Jordan 6: A Complete OG History
Jordan 6: The Champion Shoe
After 5 seasons in the NBA, Jordan finally had his Championship ring. Jordan was also crowned MVP of both the 1990 – 1991 season and the NBA Finals. As if the Jordan 6 didn’t have enough reasons to go down in history as the shoe MJ wore while clinching his first NBA ring, the shoe was also showcased in “White Men Can’t Jump.” Ironic having the Jumpman branded, Jordan 6 in a film with key lines arguing the worth of dunking. Wesley Snipes’ character (Sidney) rags on Woody Harrelson (Billy) for his inability to dunk, saying “White men can’t jump.” Billy throws it back at him saying that black guys like Sidney “would rather look good and lose that look bad and win.” Gotta wonder how that that conversation would’ve looked between Larry Bird and Michael Jordan.
The Jordan 6 was another Tinker Hatfield design that came out of a laser focused collaboration with Michael. While the visible air chamber, lace locks and translucent soles carried over from the Jordan 5, the Jordan 6 was one of the bigger design changes since the earlier years of the brand, with dramatic changes between the Jordan 1, 2 and 3. The Jordan 6 introduced a molded rear pull tab, a direct request from MJ that it not effect his Achilles tendon during play. The rear pull tab was dubbed “the spoiler” since Hatfield was inspired by the spoiler of a Porsche. Also new was the rubber tongue with two finger holes to help with easy pull on. The most dramatic alteration might have been the clean, reinforced toe. The Jordan 6 would also be the last shoe to feature the Nike Air logo on the outside of the shoe.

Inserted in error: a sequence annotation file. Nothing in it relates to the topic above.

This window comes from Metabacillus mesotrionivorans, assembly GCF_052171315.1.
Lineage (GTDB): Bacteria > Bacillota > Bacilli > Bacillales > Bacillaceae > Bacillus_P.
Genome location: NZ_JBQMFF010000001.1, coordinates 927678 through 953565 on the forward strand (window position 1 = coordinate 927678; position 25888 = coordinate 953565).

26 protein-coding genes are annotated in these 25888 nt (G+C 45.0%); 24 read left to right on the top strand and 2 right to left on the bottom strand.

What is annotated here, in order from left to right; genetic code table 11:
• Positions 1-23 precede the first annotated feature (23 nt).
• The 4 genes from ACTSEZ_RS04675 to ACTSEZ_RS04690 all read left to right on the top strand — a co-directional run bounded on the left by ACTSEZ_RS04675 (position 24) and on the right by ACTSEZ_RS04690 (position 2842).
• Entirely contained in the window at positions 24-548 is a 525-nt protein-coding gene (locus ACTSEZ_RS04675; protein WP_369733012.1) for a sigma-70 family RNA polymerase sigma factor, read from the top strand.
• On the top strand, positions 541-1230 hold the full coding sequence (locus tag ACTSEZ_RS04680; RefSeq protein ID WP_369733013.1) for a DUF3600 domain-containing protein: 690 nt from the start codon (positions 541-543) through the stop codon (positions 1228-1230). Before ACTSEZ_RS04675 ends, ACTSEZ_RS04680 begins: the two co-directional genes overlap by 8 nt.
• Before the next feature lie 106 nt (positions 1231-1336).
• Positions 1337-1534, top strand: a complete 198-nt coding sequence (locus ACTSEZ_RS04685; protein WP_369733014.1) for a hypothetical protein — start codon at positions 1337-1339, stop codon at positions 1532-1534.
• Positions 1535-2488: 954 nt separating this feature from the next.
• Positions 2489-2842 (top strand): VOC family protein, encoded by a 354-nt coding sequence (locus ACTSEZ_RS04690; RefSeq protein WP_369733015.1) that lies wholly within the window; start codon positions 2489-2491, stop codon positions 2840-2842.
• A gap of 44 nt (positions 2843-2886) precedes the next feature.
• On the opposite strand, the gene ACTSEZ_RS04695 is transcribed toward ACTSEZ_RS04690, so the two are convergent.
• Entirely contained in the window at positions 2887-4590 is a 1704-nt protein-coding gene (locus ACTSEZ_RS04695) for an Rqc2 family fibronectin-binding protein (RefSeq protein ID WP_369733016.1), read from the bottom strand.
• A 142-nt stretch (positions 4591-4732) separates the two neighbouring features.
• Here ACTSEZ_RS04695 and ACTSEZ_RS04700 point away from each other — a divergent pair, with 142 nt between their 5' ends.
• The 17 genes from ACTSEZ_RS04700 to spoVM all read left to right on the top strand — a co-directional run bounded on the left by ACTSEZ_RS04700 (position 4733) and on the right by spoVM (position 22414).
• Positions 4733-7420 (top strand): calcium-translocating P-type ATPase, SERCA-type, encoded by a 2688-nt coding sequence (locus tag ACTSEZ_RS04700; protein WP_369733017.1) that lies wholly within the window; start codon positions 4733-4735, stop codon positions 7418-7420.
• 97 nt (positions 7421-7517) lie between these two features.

Originally released in 5 colorways, the Jordan 6 initially dropped in black/black – infrared, white/infrared – black, white/ sport blue – black, off white/ new maroon, and white/ carmine – black. Retros of the Jordan 6 were nearly as historic as the OG 6 itself. Nike re-released a black and gold colorway on the Jordan 6 in the “Defining Moments” package, which paired it with the Jordan 11. It was the first duo to retail for nearly $300. The Nike LeBron 10 seemed to have read that page in history, dropping it’s own “Championship Pack” this past August for a retail of $500. I guess that just one more thing LBJ can thank the Jumpman for.
The Jordan 6 was also retroed for women in 2002 as a low top version released in a white/coral rose colorway. It was the 2000 retro of the black/infrared colorway that caused the biggest stir for the 6. Prior to the release of the shoe, pictures of the intended to reverse the mid sole colors so that the red and black were swapped. Collectors were in a frenzy and dubbed it a butchered version of the classic and that it was destroyed. Nike, not looking to alienate its market pulled the idea and released the retro with the original colorway intact. However, there are some of those “butchered” prototypes floating around that surface from time to time. Get your hands on a pair and you’re sitting on sneakerhead gold.